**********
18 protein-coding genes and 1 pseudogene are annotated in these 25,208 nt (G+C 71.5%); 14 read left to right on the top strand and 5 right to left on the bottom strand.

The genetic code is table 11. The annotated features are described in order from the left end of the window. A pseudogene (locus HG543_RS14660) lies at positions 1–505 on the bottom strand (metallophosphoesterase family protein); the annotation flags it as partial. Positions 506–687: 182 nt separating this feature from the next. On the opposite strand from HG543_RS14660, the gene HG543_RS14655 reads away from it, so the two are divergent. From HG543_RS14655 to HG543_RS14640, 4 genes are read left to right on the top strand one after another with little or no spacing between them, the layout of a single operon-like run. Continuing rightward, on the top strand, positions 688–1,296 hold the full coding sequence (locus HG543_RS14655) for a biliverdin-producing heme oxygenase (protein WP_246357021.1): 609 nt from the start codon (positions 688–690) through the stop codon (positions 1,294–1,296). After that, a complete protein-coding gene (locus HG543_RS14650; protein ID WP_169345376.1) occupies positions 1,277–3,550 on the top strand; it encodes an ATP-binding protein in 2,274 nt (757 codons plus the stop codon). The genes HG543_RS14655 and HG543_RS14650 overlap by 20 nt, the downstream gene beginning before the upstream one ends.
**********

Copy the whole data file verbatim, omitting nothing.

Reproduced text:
18 protein-coding genes and 1 pseudogene are annotated in these 25,208 nt (G+C 71.5%); 14 read left to right on the top strand and 5 right to left on the bottom strand.

The genetic code is table 11. The annotated features are described in order from the left end of the window. A pseudogene (locus HG543_RS14660) lies at positions 1–505 on the bottom strand (metallophosphoesterase family protein); the annotation flags it as partial. Positions 506–687: 182 nt separating this feature from the next. On the opposite strand from HG543_RS14660, the gene HG543_RS14655 reads away from it, so the two are divergent. From HG543_RS14655 to HG543_RS14640, 4 genes are read left to right on the top strand one after another with little or no spacing between them, the layout of a single operon-like run. Continuing rightward, on the top strand, positions 688–1,296 hold the full coding sequence (locus HG543_RS14655) for a biliverdin-producing heme oxygenase (protein WP_246357021.1): 609 nt from the start codon (positions 688–690) through the stop codon (positions 1,294–1,296). After that, a complete protein-coding gene (locus HG543_RS14650; protein ID WP_169345376.1) occupies positions 1,277–3,550 on the top strand; it encodes an ATP-binding protein in 2,274 nt (757 codons plus the stop codon). The genes HG543_RS14655 and HG543_RS14650 overlap by 20 nt, the downstream gene beginning before the upstream one ends.